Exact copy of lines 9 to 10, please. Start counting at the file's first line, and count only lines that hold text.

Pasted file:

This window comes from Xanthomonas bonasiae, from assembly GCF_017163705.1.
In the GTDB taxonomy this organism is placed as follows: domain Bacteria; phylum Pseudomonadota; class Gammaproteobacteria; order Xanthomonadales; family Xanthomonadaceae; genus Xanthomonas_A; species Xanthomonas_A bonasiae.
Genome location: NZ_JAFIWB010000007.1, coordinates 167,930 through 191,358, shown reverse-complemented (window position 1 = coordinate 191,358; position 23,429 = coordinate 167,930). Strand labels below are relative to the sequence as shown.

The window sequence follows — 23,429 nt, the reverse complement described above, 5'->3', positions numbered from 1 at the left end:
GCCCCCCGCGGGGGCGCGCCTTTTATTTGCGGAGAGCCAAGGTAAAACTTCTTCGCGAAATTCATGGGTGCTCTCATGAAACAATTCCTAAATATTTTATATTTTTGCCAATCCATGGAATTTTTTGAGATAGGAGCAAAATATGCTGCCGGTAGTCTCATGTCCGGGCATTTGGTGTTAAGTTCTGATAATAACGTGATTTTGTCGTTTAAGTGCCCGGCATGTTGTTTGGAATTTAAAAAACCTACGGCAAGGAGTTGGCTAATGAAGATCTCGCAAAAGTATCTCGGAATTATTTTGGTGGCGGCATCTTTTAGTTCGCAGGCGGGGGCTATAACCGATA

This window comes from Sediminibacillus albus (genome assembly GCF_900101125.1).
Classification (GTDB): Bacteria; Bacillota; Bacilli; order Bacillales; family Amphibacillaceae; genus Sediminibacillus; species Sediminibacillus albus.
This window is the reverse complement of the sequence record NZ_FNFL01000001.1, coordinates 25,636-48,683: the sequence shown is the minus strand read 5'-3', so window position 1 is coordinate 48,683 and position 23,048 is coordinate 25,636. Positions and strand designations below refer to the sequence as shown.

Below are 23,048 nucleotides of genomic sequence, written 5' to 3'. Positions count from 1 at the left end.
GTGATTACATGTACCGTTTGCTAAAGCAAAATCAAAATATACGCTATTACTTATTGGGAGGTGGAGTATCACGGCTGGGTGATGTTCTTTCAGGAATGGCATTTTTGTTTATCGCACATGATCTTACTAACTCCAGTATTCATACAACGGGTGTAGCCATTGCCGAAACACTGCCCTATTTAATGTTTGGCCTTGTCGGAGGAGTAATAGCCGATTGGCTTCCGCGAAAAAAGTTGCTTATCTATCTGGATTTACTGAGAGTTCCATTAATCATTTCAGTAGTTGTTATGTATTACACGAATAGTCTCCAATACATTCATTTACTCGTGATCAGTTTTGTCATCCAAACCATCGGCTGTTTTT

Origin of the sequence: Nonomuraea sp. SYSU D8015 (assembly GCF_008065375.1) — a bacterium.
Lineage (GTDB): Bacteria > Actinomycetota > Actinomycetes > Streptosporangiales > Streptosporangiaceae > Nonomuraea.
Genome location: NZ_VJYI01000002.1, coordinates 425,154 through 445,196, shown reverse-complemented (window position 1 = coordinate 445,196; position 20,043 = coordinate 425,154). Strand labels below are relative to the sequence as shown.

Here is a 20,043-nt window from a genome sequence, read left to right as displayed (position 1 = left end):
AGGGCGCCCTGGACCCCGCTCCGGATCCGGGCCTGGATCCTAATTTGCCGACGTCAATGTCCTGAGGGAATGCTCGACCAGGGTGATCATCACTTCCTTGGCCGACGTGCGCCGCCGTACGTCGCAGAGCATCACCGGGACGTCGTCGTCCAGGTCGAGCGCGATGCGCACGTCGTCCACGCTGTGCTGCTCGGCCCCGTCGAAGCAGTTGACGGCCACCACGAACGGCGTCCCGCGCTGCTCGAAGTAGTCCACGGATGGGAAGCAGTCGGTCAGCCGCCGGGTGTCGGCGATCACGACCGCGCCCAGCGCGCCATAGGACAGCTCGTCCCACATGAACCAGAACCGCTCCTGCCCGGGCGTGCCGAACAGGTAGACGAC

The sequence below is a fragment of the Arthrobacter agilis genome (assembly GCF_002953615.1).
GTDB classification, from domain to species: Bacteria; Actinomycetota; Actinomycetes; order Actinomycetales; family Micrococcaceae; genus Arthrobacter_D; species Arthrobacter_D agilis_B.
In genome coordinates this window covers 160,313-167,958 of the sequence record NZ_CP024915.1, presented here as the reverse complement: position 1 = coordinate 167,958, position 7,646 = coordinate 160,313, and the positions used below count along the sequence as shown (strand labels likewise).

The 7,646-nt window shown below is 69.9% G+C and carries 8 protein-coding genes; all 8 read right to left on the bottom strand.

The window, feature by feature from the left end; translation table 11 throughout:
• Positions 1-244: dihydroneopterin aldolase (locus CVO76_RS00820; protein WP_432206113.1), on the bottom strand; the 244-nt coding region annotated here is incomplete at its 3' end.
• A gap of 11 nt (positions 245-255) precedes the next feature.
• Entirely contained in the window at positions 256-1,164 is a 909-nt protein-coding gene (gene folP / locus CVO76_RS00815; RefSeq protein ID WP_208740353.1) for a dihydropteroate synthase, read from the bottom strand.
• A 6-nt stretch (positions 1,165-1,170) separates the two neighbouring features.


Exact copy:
Below are 23,048 nucleotides of genomic sequence, written 5' to 3'. Positions count from 1 at the left end.
GTGATTACATGTACCGTTTGCTAAAGCAAAATCAAAATATACGCTATTACTTATTGGGAGGTGGAGTATCACGGCTGGGTGATGTTCTTTCAGGAATGGCATTTTTGTTTATCGCACATGATCTTACTAACTCCAGTATTCATACAACGGGTGTAGCCATTGCCGAAACACTGCCCTATTTAATGTTTGGCCTTGTCGGAGGAGTAATAGCCGATTGGCTTCCGCGAAAAAAGTTGCTTATCTATCTGGATTTACTGAGAGTTCCATTAATCATTTCAGTAGTTGTTATGTATTACACGAATAGTCTCCAATACATTCATTTACTCGTGATCAGTTTTGTCATCCAAACCATCGGCTGTTTTT